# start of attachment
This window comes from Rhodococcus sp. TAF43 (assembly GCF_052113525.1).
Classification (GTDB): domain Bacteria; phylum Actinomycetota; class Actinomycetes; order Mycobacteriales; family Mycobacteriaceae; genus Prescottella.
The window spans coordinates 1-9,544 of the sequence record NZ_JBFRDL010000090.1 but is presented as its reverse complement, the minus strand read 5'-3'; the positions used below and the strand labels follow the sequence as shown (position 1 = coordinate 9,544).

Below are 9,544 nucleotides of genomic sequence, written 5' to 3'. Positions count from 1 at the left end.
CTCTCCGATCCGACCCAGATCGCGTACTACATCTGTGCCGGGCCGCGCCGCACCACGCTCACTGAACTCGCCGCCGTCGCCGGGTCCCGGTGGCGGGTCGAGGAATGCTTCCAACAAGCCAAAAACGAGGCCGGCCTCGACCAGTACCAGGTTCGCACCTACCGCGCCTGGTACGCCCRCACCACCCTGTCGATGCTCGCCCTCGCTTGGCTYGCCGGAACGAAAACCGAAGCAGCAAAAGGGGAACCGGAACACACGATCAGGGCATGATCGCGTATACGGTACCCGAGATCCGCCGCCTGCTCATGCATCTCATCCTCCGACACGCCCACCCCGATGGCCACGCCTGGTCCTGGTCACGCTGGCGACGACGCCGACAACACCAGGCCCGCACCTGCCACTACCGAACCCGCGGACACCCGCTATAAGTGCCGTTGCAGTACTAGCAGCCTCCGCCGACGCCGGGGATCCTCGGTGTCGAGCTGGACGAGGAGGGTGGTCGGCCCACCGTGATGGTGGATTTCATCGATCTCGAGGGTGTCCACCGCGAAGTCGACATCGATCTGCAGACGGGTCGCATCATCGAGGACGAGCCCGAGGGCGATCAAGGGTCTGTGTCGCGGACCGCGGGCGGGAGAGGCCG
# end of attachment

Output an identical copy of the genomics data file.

This window comes from Rhodococcus sp. TAF43 (assembly GCF_052113525.1).
Classification (GTDB): domain Bacteria; phylum Actinomycetota; class Actinomycetes; order Mycobacteriales; family Mycobacteriaceae; genus Prescottella.
The window spans coordinates 1-9,544 of the sequence record NZ_JBFRDL010000090.1 but is presented as its reverse complement, the minus strand read 5'-3'; the positions used below and the strand labels follow the sequence as shown (position 1 = coordinate 9,544).

Below are 9,544 nucleotides of genomic sequence, written 5' to 3'. Positions count from 1 at the left end.
CTCTCCGATCCGACCCAGATCGCGTACTACATCTGTGCCGGGCCGCGCCGCACCACGCTCACTGAACTCGCCGCCGTCGCCGGGTCCCGGTGGCGGGTCGAGGAATGCTTCCAACAAGCCAAAAACGAGGCCGGCCTCGACCAGTACCAGGTTCGCACCTACCGCGCCTGGTACGCCCRCACCACCCTGTCGATGCTCGCCCTCGCTTGGCTYGCCGGAACGAAAACCGAAGCAGCAAAAGGGGAACCGGAACACACGATCAGGGCATGATCGCGTATACGGTACCCGAGATCCGCCGCCTGCTCATGCATCTCATCCTCCGACACGCCCACCCCGATGGCCACGCCTGGTCCTGGTCACGCTGGCGACGACGCCGACAACACCAGGCCCGCACCTGCCACTACCGAACCCGCGGACACCCGCTATAAGTGCCGTTGCAGTACTAGCAGCCTCCGCCGACGCCGGGGATCCTCGGTGTCGAGCTGGACGAGGAGGGTGGTCGGCCCACCGTGATGGTGGATTTCATCGATCTCGAGGGTGTCCACCGCGAAGTCGACATCGATCTGCAGACGGGTCGCATCATCGAGGACGAGCCCGAGGGCGATCAAGGGTCTGTGTCGCGGACCGCGGGCGGGAGAGGCCG